Last week I was asked to participate in a series of interviews on book reviewing today by the Canadian blogsite LEMON HOUND, administered by the poet Sina Queyras. The interview can be seen here.
Now, most of the respondents--for example Christian Bok, Ron Silliman, Stanford PhD Annie Finch--were poets. Asked whether they ever write negative reviews, I believe each and every poet said no! They only write reviews so as to disseminate work they admire.
As a critic/scholar, I found this somewhat disconcerting. Shouldn't a review provide critique as well as description and praise? How does a review differ from a blurb or puff?
But in academe there is a related problem. As I said in my interview, reviewing seems to be at a low ebb today. Academics are leery to take on the time-consuming task of reviewing books in their field. For the untenured, it doesn't seem to pay because reviewing doesn't count much toward tenure and besides, the author you review may soon turn up on a hiring committee and you don't want to have offended him or her. Meanwhile, the tenured often can't be bothered. A heroic exception in my field is Arcade's own Brian Reed, who reviews frequently for a number of critical journals.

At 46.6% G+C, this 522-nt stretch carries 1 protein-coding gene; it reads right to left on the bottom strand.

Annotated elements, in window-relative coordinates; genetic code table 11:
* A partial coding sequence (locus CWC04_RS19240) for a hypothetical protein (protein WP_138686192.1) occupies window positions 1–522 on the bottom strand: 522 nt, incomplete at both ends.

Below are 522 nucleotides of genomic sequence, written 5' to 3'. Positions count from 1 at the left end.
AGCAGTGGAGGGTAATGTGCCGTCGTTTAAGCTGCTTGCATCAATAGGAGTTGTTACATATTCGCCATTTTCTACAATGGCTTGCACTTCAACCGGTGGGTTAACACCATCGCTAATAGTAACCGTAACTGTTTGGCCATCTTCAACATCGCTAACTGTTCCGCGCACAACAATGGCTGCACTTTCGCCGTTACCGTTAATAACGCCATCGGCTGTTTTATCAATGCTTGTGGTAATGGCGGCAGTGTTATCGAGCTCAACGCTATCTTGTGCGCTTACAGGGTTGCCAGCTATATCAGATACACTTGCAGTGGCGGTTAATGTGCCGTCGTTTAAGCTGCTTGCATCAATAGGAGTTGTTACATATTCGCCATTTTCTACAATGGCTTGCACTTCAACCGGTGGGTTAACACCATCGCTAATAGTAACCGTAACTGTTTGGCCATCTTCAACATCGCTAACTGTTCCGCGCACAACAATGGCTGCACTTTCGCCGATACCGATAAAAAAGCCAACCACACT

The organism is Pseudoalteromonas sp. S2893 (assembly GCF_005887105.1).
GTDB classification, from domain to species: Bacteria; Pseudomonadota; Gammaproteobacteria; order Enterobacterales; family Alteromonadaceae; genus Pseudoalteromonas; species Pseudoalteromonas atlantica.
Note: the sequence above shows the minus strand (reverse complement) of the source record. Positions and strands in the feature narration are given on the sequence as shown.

But what happens when no one reviews, except on a blog where of course anything goes! How has this affected our profession? What does this refusal do to critical discourse?
As someone who comes from a generation where reviewing was par for the course (I think I've done more than 200--and in journals from New Republic to Modern Language Review) I'd love to hear what Arcade members think about the future of reviewing. And if there are no reviews of, say, your new book, how will it make its way?